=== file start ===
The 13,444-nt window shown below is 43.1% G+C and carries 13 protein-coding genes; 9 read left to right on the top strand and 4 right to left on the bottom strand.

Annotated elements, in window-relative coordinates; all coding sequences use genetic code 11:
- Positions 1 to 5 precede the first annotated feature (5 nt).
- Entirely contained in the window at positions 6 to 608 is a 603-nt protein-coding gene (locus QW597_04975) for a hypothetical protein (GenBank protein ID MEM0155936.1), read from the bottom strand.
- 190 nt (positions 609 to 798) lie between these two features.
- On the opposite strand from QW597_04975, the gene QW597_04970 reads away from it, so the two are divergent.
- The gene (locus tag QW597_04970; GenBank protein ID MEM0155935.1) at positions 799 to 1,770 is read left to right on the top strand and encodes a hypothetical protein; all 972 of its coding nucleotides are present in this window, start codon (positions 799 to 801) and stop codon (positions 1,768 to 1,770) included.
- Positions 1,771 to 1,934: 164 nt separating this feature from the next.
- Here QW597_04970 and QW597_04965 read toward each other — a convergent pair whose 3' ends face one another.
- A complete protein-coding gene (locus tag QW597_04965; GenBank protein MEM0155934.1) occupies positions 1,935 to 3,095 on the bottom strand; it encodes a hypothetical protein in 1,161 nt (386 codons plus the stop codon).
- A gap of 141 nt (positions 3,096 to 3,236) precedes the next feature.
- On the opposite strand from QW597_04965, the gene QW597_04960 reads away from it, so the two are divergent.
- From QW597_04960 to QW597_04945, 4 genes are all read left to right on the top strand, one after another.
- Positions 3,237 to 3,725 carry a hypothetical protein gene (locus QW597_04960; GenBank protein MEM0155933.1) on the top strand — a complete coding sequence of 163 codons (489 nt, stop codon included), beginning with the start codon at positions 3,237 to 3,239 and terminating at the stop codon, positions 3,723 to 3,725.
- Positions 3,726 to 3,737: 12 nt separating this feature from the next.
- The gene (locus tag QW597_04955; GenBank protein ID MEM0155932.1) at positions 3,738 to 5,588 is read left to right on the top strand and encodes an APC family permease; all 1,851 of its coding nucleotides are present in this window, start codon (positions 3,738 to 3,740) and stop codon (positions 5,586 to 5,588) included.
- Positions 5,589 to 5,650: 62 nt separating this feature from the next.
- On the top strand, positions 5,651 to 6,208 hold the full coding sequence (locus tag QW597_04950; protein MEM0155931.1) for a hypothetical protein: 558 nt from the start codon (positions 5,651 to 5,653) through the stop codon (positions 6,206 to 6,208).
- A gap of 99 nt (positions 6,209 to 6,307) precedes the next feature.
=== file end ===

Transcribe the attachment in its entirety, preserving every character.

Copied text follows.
The 13,444-nt window shown below is 43.1% G+C and carries 13 protein-coding genes; 9 read left to right on the top strand and 4 right to left on the bottom strand.

Annotated elements, in window-relative coordinates; all coding sequences use genetic code 11:
- Positions 1 to 5 precede the first annotated feature (5 nt).
- Entirely contained in the window at positions 6 to 608 is a 603-nt protein-coding gene (locus QW597_04975) for a hypothetical protein (GenBank protein ID MEM0155936.1), read from the bottom strand.
- 190 nt (positions 609 to 798) lie between these two features.
- On the opposite strand from QW597_04975, the gene QW597_04970 reads away from it, so the two are divergent.
- The gene (locus tag QW597_04970; GenBank protein ID MEM0155935.1) at positions 799 to 1,770 is read left to right on the top strand and encodes a hypothetical protein; all 972 of its coding nucleotides are present in this window, start codon (positions 799 to 801) and stop codon (positions 1,768 to 1,770) included.
- Positions 1,771 to 1,934: 164 nt separating this feature from the next.
- Here QW597_04970 and QW597_04965 read toward each other — a convergent pair whose 3' ends face one another.
- A complete protein-coding gene (locus tag QW597_04965; GenBank protein MEM0155934.1) occupies positions 1,935 to 3,095 on the bottom strand; it encodes a hypothetical protein in 1,161 nt (386 codons plus the stop codon).
- A gap of 141 nt (positions 3,096 to 3,236) precedes the next feature.
- On the opposite strand from QW597_04965, the gene QW597_04960 reads away from it, so the two are divergent.
- From QW597_04960 to QW597_04945, 4 genes are all read left to right on the top strand, one after another.
- Positions 3,237 to 3,725 carry a hypothetical protein gene (locus QW597_04960; GenBank protein MEM0155933.1) on the top strand — a complete coding sequence of 163 codons (489 nt, stop codon included), beginning with the start codon at positions 3,237 to 3,239 and terminating at the stop codon, positions 3,723 to 3,725.
- Positions 3,726 to 3,737: 12 nt separating this feature from the next.
- The gene (locus tag QW597_04955; GenBank protein ID MEM0155932.1) at positions 3,738 to 5,588 is read left to right on the top strand and encodes an APC family permease; all 1,851 of its coding nucleotides are present in this window, start codon (positions 3,738 to 3,740) and stop codon (positions 5,586 to 5,588) included.
- Positions 5,589 to 5,650: 62 nt separating this feature from the next.
- On the top strand, positions 5,651 to 6,208 hold the full coding sequence (locus tag QW597_04950; protein MEM0155931.1) for a hypothetical protein: 558 nt from the start codon (positions 5,651 to 5,653) through the stop codon (positions 6,206 to 6,208).
- A gap of 99 nt (positions 6,209 to 6,307) precedes the next feature.